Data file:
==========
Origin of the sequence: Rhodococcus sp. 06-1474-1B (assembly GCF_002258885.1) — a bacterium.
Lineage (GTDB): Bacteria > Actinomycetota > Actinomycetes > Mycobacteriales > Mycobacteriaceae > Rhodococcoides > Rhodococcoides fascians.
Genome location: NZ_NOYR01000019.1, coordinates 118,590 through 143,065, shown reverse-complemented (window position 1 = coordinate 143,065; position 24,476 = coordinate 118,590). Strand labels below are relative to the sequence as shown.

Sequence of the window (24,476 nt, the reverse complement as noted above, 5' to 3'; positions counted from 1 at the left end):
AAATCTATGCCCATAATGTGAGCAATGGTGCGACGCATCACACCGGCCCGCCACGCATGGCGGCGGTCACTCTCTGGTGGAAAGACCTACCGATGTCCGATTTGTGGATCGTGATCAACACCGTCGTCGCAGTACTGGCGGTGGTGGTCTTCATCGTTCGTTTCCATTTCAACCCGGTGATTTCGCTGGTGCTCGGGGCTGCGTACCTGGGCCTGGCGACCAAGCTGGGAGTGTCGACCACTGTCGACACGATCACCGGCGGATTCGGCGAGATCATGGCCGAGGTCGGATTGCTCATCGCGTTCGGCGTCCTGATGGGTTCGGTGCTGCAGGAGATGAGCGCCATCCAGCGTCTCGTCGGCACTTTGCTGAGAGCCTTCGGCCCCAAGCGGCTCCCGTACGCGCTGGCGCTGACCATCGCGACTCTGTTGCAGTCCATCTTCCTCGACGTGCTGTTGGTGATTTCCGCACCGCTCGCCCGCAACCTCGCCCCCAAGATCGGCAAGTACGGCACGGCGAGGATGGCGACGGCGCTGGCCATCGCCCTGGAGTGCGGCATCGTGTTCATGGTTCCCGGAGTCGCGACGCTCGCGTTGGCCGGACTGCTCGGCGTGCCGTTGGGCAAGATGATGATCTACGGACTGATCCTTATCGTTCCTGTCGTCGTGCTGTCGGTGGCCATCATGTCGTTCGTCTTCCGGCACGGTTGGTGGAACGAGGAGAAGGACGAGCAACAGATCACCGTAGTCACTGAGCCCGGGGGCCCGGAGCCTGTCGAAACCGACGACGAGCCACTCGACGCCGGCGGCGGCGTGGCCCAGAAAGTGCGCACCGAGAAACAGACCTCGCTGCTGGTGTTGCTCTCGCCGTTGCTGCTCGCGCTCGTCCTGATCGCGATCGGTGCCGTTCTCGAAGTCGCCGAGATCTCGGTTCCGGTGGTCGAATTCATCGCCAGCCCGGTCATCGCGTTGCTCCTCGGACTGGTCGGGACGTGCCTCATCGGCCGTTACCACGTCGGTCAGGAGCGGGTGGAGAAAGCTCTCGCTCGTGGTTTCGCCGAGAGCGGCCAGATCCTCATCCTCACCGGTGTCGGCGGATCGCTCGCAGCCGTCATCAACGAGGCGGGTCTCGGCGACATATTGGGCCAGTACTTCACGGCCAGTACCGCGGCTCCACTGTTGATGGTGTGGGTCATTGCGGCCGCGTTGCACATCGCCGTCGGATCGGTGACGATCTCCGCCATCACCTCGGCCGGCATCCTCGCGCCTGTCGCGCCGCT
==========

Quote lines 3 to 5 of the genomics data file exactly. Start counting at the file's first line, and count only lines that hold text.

Genome location: NZ_NOYR01000019.1, coordinates 118,590 through 143,065, shown reverse-complemented (window position 1 = coordinate 143,065; position 24,476 = coordinate 118,590). Strand labels below are relative to the sequence as shown.

Sequence of the window (24,476 nt, the reverse complement as noted above, 5' to 3'; positions counted from 1 at the left end):
AAATCTATGCCCATAATGTGAGCAATGGTGCGACGCATCACACCGGCCCGCCACGCATGGCGGCGGTCACTCTCTGGTGGAAAGACCTACCGATGTCCGATTTGTGGATCGTGATCAACACCGTCGTCGCAGTACTGGCGGTGGTGGTCTTCATCGTTCGTTTCCATTTCAACCCGGTGATTTCGCTGGTGCTCGGGGCTGCGTACCTGGGCCTGGCGACCAAGCTGGGAGTGTCGACCACTGTCGACACGATCACCGGCGGATTCGGCGAGATCATGGCCGAGGTCGGATTGCTCATCGCGTTCGGCGTCCTGATGGGTTCGGTGCTGCAGGAGATGAGCGCCATCCAGCGTCTCGTCGGCACTTTGCTGAGAGCCTTCGGCCCCAAGCGGCTCCCGTACGCGCTGGCGCTGACCATCGCGACTCTGTTGCAGTCCATCTTCCTCGACGTGCTGTTGGTGATTTCCGCACCGCTCGCCCGCAACCTCGCCCCCAAGATCGGCAAGTACGGCACGGCGAGGATGGCGACGGCGCTGGCCATCGCCCTGGAGTGCGGCATCGTGTTCATGGTTCCCGGAGTCGCGACGCTCGCGTTGGCCGGACTGCTCGGCGTGCCGTTGGGCAAGATGATGATCTACGGACTGATCCTTATCGTTCCTGTCGTCGTGCTGTCGGTGGCCATCATGTCGTTCGTCTTCCGGCACGGTTGGTGGAACGAGGAGAAGGACGAGCAACAGATCACCGTAGTCACTGAGCCCGGGGGCCCGGAGCCTGTCGAAACCGACGACGAGCCACTCGACGCCGGCGGCGGCGTGGCCCAGAAAGTGCGCACCGAGAAACAGACCTCGCTGCTGGTGTTGCTCTCGCCGTTGCTGCTCGCGCTCGTCCTGATCGCGATCGGTGCCGTTCTCGAAGTCGCCGAGATCTCGGTTCCGGTGGTCGAATTCATCGCCAGCCCGGTCATCGCGTTGCTCCTCGGACTGGTCGGGACGTGCCTCATCGGCCGTTACCACGTCGGTCAGGAGCGGGTGGAGAAAGCTCTCGCTCGTGGTTTCGCCGAGAGCGGCCAGATCCTCATCCTCACCGGTGTCGGCGGATCGCTCGCAGCCGTCATCAACGAGGCGGGTCTCGGCGACATATTGGGCCAGTACTTCACGGCCAGTACCGCGGCTCCACTGTTGATGGTGTGGGTCATTGCGGCCGCGTTGCACATCGCCGTCGGATCGGTGACGATCTCCGCCATCACCTCGGCCGGCATCCTCGCGCCTGTCGCGCCGCT